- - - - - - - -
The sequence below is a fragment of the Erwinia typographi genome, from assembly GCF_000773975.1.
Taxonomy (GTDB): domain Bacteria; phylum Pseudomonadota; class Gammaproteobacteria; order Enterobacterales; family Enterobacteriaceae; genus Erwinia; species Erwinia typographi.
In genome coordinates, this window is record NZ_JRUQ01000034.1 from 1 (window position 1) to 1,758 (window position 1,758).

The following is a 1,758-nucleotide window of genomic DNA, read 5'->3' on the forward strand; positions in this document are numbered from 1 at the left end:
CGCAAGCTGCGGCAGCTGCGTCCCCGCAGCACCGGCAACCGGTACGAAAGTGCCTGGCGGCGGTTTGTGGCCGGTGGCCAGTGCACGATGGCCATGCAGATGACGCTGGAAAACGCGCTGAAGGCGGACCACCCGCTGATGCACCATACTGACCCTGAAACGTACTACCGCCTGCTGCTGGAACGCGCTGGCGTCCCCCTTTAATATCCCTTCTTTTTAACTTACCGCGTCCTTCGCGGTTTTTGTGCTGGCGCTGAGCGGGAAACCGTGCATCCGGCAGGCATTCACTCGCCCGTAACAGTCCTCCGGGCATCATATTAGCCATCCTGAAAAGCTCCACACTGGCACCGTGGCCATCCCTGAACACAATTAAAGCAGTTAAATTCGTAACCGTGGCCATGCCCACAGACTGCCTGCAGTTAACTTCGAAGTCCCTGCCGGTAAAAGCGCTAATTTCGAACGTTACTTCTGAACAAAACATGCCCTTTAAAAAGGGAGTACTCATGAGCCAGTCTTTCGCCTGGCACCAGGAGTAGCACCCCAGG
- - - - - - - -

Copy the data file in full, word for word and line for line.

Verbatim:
The sequence below is a fragment of the Erwinia typographi genome, from assembly GCF_000773975.1.
Taxonomy (GTDB): domain Bacteria; phylum Pseudomonadota; class Gammaproteobacteria; order Enterobacterales; family Enterobacteriaceae; genus Erwinia; species Erwinia typographi.
In genome coordinates, this window is record NZ_JRUQ01000034.1 from 1 (window position 1) to 1,758 (window position 1,758).

The following is a 1,758-nucleotide window of genomic DNA, read 5'->3' on the forward strand; positions in this document are numbered from 1 at the left end:
CGCAAGCTGCGGCAGCTGCGTCCCCGCAGCACCGGCAACCGGTACGAAAGTGCCTGGCGGCGGTTTGTGGCCGGTGGCCAGTGCACGATGGCCATGCAGATGACGCTGGAAAACGCGCTGAAGGCGGACCACCCGCTGATGCACCATACTGACCCTGAAACGTACTACCGCCTGCTGCTGGAACGCGCTGGCGTCCCCCTTTAATATCCCTTCTTTTTAACTTACCGCGTCCTTCGCGGTTTTTGTGCTGGCGCTGAGCGGGAAACCGTGCATCCGGCAGGCATTCACTCGCCCGTAACAGTCCTCCGGGCATCATATTAGCCATCCTGAAAAGCTCCACACTGGCACCGTGGCCATCCCTGAACACAATTAAAGCAGTTAAATTCGTAACCGTGGCCATGCCCACAGACTGCCTGCAGTTAACTTCGAAGTCCCTGCCGGTAAAAGCGCTAATTTCGAACGTTACTTCTGAACAAAACATGCCCTTTAAAAAGGGAGTACTCATGAGCCAGTCTTTCGCCTGGCACCAGGAGTAGCACCCCAGG